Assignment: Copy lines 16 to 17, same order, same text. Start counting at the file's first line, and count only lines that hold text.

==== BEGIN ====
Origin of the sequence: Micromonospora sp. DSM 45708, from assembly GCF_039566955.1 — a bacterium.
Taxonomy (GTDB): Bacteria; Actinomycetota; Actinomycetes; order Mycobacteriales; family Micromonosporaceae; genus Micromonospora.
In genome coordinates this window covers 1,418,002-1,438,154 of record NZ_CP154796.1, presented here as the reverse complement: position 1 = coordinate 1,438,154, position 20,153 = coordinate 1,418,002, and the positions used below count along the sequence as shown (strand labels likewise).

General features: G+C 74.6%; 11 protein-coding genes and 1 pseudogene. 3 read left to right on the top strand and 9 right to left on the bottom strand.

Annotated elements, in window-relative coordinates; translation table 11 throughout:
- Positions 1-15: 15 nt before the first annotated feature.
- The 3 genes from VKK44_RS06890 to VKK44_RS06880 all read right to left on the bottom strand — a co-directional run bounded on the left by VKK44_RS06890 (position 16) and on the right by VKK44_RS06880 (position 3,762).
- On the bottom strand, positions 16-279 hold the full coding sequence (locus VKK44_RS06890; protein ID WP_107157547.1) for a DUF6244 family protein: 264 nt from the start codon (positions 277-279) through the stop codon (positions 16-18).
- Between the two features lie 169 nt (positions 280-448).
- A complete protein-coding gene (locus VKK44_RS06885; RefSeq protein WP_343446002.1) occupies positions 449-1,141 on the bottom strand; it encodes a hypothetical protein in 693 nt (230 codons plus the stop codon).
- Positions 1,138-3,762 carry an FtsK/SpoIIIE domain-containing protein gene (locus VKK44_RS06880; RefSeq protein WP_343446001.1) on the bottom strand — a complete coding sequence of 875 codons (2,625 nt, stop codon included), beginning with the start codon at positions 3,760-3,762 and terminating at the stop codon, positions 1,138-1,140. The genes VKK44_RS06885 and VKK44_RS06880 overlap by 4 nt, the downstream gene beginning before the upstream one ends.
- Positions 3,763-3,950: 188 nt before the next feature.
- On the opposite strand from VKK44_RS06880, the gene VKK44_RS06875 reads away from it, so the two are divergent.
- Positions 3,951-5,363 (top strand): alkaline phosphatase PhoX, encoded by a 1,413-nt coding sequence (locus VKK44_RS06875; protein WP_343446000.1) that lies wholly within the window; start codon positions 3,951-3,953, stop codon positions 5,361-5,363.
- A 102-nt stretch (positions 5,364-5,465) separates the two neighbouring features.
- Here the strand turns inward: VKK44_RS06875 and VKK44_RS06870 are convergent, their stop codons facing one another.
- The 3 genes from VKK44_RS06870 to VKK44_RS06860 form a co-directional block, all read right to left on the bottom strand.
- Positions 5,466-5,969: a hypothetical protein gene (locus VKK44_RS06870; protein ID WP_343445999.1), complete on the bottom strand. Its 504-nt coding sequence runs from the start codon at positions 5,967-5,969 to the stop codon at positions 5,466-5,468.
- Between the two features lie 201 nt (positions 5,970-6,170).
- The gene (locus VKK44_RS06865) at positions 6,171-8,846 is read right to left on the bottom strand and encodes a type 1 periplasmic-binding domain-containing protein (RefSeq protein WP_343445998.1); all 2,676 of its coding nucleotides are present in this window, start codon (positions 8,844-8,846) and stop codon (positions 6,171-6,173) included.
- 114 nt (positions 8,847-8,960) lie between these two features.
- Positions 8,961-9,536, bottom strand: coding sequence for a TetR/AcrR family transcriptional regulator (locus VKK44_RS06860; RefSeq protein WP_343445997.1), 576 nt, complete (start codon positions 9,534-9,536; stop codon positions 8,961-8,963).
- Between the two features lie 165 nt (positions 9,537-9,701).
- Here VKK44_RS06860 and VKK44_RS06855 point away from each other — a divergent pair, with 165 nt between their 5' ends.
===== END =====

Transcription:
- Here the strand turns inward: VKK44_RS06875 and VKK44_RS06870 are convergent, their stop codons facing one another.
- The 3 genes from VKK44_RS06870 to VKK44_RS06860 form a co-directional block, all read right to left on the bottom strand.